2

There's plenty of commercial beers that exceed 100 IBUs, some go to absurd levels. A lot of my favorite DIPA's have over 100 (Stone's Ruination being the first that comes to mind). I've had the IBU debate with others who have made the claim of the human threshold on hops. No one has been able to cite a factual source on whether or not such a theory is at ...


2

All hops contribute both aroma and bitterness in varying degrees. Grouping them into 4 hard categories is somewhat arbitrary. In general they are grouped as aroma vs bitterness, but if you wanted to you could simply use more "aroma hops" early in your boil and still end up more bitterness (and vice versa).


2

Dry airlock - You may be ok, it's not an ideal scenerio, but the dry air lock alone may have been enough to protect the beer for a couple days. Cross fingers. Super bitter - check your recipe, double check hop addition times and amounts, type (pellet, whole). If the recipe doesn't call for aging, some over hopping may have happened. Time will most ...


2

This is a good question, and I've talked to a few people that agree. I think it's just the nature of the recipe definition/creation process (especially historically): we control most directly the OG, not the FG, even if we're able to anticipate/estimate it. But, yes, we're really trying to control the bitterness:sweetness ratio in the consumed beer, and FG ...


2

Not really. Time will reduce the bitterness somewhat, but not a great deal. If it's undrinkable, your best bet is to brew a second beer with very little hop bitterness and blend the two beers.


2

Your notes indicate that with this batch (218) you are back to using S04 as the yeast. If batch 208 was brewed using a different yeast that is probably a big part of the answer. Different yeasts hold onto hop oils and alpha acids in different ways. Its quite possible that you'd notice a perceived difference in IBUs if the yeast was different. This is also ...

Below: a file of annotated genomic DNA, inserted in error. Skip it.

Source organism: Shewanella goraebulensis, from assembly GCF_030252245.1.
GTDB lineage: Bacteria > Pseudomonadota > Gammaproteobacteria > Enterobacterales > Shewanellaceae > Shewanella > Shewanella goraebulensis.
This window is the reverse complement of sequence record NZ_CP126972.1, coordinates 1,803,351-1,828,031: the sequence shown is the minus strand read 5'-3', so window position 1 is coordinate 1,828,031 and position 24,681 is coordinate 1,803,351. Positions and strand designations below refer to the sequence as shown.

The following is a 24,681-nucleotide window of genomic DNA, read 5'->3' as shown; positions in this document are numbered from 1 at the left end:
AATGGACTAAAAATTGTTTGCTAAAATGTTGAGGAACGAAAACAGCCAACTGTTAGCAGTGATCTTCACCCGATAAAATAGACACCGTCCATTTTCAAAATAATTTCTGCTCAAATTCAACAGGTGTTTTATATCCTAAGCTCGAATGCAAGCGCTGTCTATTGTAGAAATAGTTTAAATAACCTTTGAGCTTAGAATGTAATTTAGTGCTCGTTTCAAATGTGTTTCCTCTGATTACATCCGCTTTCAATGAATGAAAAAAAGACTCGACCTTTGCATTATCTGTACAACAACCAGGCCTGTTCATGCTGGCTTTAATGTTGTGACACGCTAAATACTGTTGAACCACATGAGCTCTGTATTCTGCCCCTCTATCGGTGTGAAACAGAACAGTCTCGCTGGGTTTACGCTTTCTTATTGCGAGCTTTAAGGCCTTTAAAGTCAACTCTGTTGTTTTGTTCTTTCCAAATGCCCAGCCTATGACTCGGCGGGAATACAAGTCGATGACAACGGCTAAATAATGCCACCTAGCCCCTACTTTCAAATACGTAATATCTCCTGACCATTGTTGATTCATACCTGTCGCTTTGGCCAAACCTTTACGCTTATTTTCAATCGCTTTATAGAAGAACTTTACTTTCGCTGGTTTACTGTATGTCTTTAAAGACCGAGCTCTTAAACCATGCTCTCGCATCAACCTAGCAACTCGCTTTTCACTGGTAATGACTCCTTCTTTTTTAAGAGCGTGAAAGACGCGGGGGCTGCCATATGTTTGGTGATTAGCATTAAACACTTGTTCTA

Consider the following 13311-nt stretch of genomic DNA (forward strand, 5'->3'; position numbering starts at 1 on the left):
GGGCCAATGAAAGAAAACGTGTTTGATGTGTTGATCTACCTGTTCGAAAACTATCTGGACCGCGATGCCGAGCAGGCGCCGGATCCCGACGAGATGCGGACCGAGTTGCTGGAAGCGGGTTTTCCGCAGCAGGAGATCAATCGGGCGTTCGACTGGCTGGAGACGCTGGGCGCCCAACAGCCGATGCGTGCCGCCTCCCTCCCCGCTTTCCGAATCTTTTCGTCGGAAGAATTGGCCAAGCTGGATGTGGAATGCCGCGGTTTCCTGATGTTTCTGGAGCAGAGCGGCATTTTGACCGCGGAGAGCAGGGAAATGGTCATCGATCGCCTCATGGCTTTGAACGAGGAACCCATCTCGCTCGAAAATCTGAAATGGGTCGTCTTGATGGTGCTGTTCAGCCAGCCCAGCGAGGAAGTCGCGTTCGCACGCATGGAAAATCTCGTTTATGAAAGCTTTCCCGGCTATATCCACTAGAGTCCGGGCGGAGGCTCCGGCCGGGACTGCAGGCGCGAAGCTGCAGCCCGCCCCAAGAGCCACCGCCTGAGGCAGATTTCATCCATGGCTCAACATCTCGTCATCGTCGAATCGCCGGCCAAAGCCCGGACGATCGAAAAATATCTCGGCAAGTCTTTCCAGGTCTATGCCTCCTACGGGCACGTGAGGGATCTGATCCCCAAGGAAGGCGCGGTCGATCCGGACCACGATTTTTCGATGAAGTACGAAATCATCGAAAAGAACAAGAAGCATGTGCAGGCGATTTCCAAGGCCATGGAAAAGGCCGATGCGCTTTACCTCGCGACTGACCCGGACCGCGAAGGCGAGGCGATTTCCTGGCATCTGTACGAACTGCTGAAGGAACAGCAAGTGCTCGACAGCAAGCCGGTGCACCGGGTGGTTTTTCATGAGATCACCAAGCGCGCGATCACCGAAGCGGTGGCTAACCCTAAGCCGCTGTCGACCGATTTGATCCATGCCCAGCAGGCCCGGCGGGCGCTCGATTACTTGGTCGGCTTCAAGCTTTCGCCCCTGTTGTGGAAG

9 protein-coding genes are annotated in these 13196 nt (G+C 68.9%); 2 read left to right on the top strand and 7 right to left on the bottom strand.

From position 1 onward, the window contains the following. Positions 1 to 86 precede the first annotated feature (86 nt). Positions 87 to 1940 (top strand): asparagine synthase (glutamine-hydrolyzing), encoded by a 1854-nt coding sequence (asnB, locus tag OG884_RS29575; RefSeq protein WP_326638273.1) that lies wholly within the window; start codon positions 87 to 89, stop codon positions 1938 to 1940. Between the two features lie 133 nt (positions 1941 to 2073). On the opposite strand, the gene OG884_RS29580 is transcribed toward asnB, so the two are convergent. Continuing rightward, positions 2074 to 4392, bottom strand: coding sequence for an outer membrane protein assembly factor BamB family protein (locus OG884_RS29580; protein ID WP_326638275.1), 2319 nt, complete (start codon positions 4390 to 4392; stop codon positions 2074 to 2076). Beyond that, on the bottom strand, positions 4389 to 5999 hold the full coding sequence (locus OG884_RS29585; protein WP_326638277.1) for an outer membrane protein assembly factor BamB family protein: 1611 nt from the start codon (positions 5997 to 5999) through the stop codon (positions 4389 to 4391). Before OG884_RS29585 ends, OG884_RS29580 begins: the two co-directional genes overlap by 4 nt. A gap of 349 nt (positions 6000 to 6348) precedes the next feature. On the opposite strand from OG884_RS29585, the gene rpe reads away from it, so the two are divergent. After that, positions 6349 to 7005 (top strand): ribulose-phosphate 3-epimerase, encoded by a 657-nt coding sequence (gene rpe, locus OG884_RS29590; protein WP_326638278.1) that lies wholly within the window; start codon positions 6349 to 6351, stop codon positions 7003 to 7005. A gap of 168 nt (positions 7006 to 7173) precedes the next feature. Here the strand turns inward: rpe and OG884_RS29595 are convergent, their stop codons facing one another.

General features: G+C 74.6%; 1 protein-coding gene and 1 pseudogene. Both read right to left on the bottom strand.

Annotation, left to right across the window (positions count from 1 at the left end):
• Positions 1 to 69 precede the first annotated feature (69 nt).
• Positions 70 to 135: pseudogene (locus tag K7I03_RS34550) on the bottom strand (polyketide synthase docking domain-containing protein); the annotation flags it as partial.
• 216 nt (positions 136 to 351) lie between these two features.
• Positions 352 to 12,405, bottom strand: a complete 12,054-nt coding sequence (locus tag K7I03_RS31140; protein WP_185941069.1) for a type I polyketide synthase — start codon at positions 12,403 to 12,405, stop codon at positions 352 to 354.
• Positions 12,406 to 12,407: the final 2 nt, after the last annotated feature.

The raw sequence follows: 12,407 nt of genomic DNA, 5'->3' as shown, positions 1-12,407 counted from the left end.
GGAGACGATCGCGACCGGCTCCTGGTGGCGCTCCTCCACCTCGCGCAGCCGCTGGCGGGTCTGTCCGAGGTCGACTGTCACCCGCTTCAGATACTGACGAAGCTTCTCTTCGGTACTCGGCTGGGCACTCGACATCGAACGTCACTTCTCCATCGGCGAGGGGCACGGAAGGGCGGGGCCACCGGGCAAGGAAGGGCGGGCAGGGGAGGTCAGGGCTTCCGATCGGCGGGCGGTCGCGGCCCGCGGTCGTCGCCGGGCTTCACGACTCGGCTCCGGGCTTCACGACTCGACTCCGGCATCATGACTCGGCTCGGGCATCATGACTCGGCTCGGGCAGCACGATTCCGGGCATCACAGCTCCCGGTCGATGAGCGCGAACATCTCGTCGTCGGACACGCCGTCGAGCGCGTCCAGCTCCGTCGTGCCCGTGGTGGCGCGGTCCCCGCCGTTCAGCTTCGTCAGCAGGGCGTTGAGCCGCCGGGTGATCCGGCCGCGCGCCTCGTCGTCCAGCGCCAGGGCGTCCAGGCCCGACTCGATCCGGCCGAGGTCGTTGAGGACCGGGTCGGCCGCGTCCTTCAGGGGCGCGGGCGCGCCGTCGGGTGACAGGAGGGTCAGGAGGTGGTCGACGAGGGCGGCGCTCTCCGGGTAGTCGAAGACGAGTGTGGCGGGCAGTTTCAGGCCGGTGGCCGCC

2

I would just boost the dextrins in the beer knowing that you will have additional oils from the chocolate (and the coffee). While its a good idea, I'm not sure cold-crashing/skimming would get all of the oil as a lot of it may still be dissolved in solution. Add some oats, extra flaked barley and/or dextrin malt to the mash. With respect to the coffee ...


2

Brew a less bitter batch and blend them.


2

Don't dry hop. Bottle and leave for 6-9 months,or more. The bitterness will decrease noticeably with time. A beer considered much to "bitter" or "hop tangy" will be quite mild and enjoyable after one year. If the beer must be drunk or thrown then try adding some non fermentable sweetener like lactose or stevia to a test pint. Some times the sourness/...


2

As has been mentioned before: a predicted IBU of 62 really isn't anything to worry about for an IPA. BJCP 2015[1] lists the range of IBU for American IPA as 40-70. Depending on the yeast, specifically its attenuation your beer might end up a little unbalanced due to your low OG. Again, BJCP 2015 specifies 1.056-1.070 for American IPA. Coincidentally, there ...


2

Tannins will be apparent as an astringent dry bitter mouthfell that doesn't fade on quickly at all. It doesn't take much time to extract tannins. But requires temp 170°F or above AND a pH of 6.0 or more. Of this temp slip happened late in the mash its very likely that your pH was below 6.0 and there's no risk of tannins. One tell tell sign is that your ...


2

To answer this specific question: 'does the wort(?) taste extremely bitter before fermentation vs. after?' Typically yes. Bitterness from hops is in the form of hydrophobic (water-repelling) iso-alpha acids. During fermentation these will tend to associate with: Yeast cells (taste some yeast slurry and you're sure to notice how bitter it is) Fermenter ...


1

As indicated in the other answer, your primary culprit is probably the hops. Alternately, if you don't know your water chemistry makeup, you could be experiencing excess sulfate - your sulfate-to-chloride ratio has a very heavy effect on the perception of your hops and malt. I strongly advise reading John Palmer's article about brewing water, or even better,...


1

Did you use pellets instead of leaves? If so, you need to adjust the amount downwards. My experience is that there is not a one to one relation between pellets and leaves. Erlo


1

I have used low AA hops such as Saaz 3-4% in a bittering role and high AA hops such as Amarillo 8-11% in a Aroma flavour role, both to very good effect. There are no hard and fast rules on this. One thing to remember is that the flavour and aroma profile of bittering hops will come through in the final brew, even if you boil for 60-90 min. All modern hops ...